A. POD (1-99 quantity) is very possible, however FTM doesn't always work well with consecutive numbers through different types of reports.  It can be resistant to good book margins (but not impossible).  If you are looking at 100 or more books, a manuscript can be printed out to be offset printed from. For a book that will hold more historical appeal, a suggestion is to use the FTM export feature (>file>export) and sending all your general reports to a word processing program where it can be placed in a better manuscript format.  For any charts, a good suggestion is to print out the charts, and print out pages with manuscript page numbers only.  You can then attach the chart on the manuscript numbered page.
* Additionally, our office
doesn't keep up with current versions. Because of this, unless you save the file in an older version compatible format, there may be difficulty reading what you provide.

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Q. How do I get a quote and what do they cost?
A. Quote requests can be made by email, mail (PO BOX 505, Wyandotte, OK 74370), phone 918-542-4148. Custom quotes are free of charge.  You can also request the standard price list link for online standard fees.

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Q. What type of software do you suggest?
A. What works well for one author may be a nightmare for another. Therefore software programs are a very subjective question: what follows is a Gregath staff consensus. 99.9% of the manuscripts Gregath produces are in word processing program Microsoft Word (currently three different versions). We still prefer to index in a mainly "manual" way, using our time and knowledge of the manuscript and retyping the entries and using Word's sort feature, rather than the auto index feature, or using a separate indexing program. If a software purchase is needed, one might wish to buy Microsoft Office, which will include Word, spreadsheet/database program(s), Powerpoint (for lectures and presentations), usually a webpage program, and sometimes Publisher. This program suite can deal with almost any situation via import/export, rather than producing your columnar text in one program, the photo pages in another, the text in a third, etc.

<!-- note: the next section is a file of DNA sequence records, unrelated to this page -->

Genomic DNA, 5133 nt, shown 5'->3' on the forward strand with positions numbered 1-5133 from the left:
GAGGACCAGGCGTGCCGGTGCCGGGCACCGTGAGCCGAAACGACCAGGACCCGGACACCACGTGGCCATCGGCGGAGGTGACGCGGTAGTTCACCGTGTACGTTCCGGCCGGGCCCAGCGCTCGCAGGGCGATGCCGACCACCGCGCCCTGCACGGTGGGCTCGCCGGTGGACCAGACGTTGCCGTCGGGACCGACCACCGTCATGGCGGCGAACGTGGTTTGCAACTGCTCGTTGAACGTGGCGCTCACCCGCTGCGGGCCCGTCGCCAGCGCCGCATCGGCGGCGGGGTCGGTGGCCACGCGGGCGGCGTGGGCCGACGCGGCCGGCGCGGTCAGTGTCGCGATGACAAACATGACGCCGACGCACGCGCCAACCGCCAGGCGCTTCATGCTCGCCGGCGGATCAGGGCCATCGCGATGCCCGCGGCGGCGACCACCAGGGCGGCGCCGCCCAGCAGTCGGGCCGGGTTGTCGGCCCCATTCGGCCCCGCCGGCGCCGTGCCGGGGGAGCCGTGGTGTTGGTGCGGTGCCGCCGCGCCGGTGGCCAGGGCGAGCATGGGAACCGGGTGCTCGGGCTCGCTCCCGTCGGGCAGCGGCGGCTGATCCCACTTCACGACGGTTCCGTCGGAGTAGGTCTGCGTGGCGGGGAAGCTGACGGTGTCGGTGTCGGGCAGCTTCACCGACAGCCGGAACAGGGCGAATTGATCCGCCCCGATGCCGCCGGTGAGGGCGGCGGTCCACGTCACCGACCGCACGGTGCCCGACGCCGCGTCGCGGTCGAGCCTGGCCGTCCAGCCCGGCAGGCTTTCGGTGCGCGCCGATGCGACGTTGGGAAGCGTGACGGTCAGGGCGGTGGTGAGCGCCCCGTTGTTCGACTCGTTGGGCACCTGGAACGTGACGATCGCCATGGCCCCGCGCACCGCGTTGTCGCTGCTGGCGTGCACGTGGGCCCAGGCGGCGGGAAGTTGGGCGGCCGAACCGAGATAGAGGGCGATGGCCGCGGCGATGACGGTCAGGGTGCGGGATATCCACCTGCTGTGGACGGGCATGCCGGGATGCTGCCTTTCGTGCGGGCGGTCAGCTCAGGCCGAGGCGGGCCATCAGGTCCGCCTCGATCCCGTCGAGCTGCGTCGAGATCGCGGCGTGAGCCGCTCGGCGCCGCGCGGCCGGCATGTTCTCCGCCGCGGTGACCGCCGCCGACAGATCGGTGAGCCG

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Q. Do you have any line spacing requirements or suggestions?
A. As we generally help genealogists and family historians, we don't subscribe to any particular spacing rule. However, if you are using a sans-serif font (
Arial, Verdana, etc.), we advise against going closer than single space for general audiences. If the subject of the book carries spacing standards - look at other books of this type already published - we suggest you start there. Going "tighter" with a sans-serif font confuses the eye at a glance which makes the book "harder to get into". With a serif font (times new roman, Rockwell, etc.), you can go as small as 1 or 2 point spacing above font size (i.e. 12 pt. font and 13 pt. spacing). If you look at a serif font, the smallest for general audiences we suggest is 10 pt. font/11 pt. spacing for main text. Click here for more.